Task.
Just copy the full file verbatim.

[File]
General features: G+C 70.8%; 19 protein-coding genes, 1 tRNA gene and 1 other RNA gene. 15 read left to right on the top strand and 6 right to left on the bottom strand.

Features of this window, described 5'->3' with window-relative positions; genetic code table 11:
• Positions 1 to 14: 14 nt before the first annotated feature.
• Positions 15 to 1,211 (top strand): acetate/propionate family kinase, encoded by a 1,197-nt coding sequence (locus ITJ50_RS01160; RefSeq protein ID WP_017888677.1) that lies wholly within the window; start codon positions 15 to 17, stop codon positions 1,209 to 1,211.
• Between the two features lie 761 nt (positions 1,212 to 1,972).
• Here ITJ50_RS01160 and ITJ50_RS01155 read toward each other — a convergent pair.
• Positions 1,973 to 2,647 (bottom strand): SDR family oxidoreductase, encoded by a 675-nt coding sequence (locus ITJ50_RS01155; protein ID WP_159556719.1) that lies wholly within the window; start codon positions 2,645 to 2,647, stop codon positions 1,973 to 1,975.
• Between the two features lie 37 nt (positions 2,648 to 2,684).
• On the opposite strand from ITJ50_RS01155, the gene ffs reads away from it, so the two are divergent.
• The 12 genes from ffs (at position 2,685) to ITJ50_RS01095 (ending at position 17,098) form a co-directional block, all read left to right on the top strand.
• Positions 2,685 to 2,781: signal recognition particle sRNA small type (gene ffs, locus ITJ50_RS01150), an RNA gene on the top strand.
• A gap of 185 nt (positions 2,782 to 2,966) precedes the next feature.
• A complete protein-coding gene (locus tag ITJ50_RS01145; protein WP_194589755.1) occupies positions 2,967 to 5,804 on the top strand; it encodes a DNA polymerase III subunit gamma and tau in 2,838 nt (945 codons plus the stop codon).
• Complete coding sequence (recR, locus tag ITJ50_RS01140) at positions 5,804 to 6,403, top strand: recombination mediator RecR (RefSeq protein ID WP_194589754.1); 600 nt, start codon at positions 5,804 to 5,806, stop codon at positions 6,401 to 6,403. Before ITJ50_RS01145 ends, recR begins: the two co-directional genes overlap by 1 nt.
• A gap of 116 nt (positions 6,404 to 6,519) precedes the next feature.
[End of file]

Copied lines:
General features: G+C 70.8%; 19 protein-coding genes, 1 tRNA gene and 1 other RNA gene. 15 read left to right on the top strand and 6 right to left on the bottom strand.

Features of this window, described 5'->3' with window-relative positions; genetic code table 11:
• Positions 1 to 14: 14 nt before the first annotated feature.
• Positions 15 to 1,211 (top strand): acetate/propionate family kinase, encoded by a 1,197-nt coding sequence (locus ITJ50_RS01160; RefSeq protein ID WP_017888677.1) that lies wholly within the window; start codon positions 15 to 17, stop codon positions 1,209 to 1,211.
• Between the two features lie 761 nt (positions 1,212 to 1,972).
• Here ITJ50_RS01160 and ITJ50_RS01155 read toward each other — a convergent pair.
• Positions 1,973 to 2,647 (bottom strand): SDR family oxidoreductase, encoded by a 675-nt coding sequence (locus ITJ50_RS01155; protein ID WP_159556719.1) that lies wholly within the window; start codon positions 2,645 to 2,647, stop codon positions 1,973 to 1,975.
• Between the two features lie 37 nt (positions 2,648 to 2,684).
• On the opposite strand from ITJ50_RS01155, the gene ffs reads away from it, so the two are divergent.
• The 12 genes from ffs (at position 2,685) to ITJ50_RS01095 (ending at position 17,098) form a co-directional block, all read left to right on the top strand.
• Positions 2,685 to 2,781: signal recognition particle sRNA small type (gene ffs, locus ITJ50_RS01150), an RNA gene on the top strand.
• A gap of 185 nt (positions 2,782 to 2,966) precedes the next feature.
• A complete protein-coding gene (locus tag ITJ50_RS01145; protein WP_194589755.1) occupies positions 2,967 to 5,804 on the top strand; it encodes a DNA polymerase III subunit gamma and tau in 2,838 nt (945 codons plus the stop codon).
• Complete coding sequence (recR, locus tag ITJ50_RS01140) at positions 5,804 to 6,403, top strand: recombination mediator RecR (RefSeq protein ID WP_194589754.1); 600 nt, start codon at positions 5,804 to 5,806, stop codon at positions 6,401 to 6,403. Before ITJ50_RS01145 ends, recR begins: the two co-directional genes overlap by 1 nt.
• A gap of 116 nt (positions 6,404 to 6,519) precedes the next feature.